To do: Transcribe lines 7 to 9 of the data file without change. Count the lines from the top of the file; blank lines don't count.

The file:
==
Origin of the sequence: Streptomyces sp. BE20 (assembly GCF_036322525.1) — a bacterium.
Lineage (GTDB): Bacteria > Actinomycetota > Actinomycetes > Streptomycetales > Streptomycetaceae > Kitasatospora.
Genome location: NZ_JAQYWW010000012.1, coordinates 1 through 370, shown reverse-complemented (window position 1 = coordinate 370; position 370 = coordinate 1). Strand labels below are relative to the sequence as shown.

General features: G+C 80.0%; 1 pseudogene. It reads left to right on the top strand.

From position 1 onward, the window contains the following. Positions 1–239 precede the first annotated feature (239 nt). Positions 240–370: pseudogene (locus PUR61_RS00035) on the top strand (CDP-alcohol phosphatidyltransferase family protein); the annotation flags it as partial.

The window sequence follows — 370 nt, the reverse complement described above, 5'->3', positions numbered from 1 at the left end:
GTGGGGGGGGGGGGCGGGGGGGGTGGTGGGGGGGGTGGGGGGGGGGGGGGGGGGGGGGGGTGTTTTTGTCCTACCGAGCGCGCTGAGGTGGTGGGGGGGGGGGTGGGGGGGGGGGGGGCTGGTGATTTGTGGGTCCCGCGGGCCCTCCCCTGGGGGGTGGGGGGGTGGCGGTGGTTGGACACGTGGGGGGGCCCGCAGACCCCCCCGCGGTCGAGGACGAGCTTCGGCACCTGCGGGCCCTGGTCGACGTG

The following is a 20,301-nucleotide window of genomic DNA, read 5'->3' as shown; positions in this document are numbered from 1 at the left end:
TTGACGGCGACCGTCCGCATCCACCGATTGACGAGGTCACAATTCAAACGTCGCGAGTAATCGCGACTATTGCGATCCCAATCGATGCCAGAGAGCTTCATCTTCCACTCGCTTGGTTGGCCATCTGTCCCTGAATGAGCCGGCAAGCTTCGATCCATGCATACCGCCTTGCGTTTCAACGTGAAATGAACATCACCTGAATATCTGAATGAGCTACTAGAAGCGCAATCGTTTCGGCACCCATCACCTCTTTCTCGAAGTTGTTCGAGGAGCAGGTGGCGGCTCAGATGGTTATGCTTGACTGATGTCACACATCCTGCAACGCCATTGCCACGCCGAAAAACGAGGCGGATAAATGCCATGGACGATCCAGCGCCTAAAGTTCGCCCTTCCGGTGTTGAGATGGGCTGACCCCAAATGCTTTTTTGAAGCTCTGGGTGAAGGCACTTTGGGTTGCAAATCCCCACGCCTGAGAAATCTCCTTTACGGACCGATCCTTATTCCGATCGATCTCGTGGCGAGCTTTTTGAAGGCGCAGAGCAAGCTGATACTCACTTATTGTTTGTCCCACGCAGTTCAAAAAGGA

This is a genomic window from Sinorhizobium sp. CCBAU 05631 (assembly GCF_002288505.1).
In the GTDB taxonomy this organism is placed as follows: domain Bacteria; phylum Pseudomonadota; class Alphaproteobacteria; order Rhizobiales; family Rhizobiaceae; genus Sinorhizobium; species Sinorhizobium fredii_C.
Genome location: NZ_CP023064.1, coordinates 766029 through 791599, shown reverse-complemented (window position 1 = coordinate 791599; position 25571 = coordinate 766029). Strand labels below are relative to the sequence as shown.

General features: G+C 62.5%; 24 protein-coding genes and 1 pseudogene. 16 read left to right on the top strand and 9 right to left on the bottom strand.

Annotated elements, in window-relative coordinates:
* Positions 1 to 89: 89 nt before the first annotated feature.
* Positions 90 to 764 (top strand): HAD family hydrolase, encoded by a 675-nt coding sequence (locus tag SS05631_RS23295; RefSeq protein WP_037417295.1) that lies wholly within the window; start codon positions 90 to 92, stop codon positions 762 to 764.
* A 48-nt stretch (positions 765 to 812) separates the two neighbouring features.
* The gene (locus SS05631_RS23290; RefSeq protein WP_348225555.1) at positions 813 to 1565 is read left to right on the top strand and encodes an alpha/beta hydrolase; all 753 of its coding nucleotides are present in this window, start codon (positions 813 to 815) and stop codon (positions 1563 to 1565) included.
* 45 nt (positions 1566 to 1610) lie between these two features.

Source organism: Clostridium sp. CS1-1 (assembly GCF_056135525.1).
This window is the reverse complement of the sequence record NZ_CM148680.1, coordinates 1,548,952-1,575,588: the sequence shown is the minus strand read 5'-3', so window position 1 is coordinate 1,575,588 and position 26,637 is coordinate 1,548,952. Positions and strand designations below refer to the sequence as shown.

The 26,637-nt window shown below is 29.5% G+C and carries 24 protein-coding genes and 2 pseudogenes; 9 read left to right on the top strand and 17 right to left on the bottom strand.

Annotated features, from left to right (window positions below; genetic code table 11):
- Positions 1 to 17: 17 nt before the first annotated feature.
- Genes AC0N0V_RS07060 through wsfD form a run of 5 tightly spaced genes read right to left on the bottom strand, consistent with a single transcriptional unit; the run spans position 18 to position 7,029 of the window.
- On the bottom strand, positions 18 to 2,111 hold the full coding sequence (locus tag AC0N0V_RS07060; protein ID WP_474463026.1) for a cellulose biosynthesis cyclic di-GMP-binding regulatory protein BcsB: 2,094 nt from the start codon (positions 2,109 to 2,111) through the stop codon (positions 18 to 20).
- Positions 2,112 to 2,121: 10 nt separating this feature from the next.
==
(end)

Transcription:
GTGGGGGGGGGGGGCGGGGGGGGTGGTGGGGGGGGTGGGGGGGGGGGGGGGGGGGGGGGGTGTTTTTGTCCTACCGAGCGCGCTGAGGTGGTGGGGGGGGGGGTGGGGGGGGGGGGGGCTGGTGATTTGTGGGTCCCGCGGGCCCTCCCCTGGGGGGTGGGGGGGTGGCGGTGGTTGGACACGTGGGGGGGCCCGCAGACCCCCCCGCGGTCGAGGACGAGCTTCGGCACCTGCGGGCCCTGGTCGACGTG

The following is a 20,301-nucleotide window of genomic DNA, read 5'->3' as shown; positions in this document are numbered from 1 at the left end:
TTGACGGCGACCGTCCGCATCCACCGATTGACGAGGTCACAATTCAAACGTCGCGAGTAATCGCGACTATTGCGATCCCAATCGATGCCAGAGAGCTTCATCTTCCACTCGCTTGGTTGGCCATCTGTCCCTGAATGAGCCGGCAAGCTTCGATCCATGCATACCGCCTTGCGTTTCAACGTGAAATGAACATCACCTGAATATCTGAATGAGCTACTAGAAGCGCAATCGTTTCGGCACCCATCACCTCTTTCTCGAAGTTGTTCGAGGAGCAGGTGGCGGCTCAGATGGTTATGCTTGACTGATGTCACACATCCTGCAACGCCATTGCCACGCCGAAAAACGAGGCGGATAAATGCCATGGACGATCCAGCGCCTAAAGTTCGCCCTTCCGGTGTTGAGATGGGCTGACCCCAAATGCTTTTTTGAAGCTCTGGGTGAAGGCACTTTGGGTTGCAAATCCCCACGCCTGAGAAATCTCCTTTACGGACCGATCCTTATTCCGATCGATCTCGTGGCGAGCTTTTTGAAGGCGCAGAGCAAGCTGATACTCACTTATTGTTTGTCCCACGCAGTTCAAAAAGGA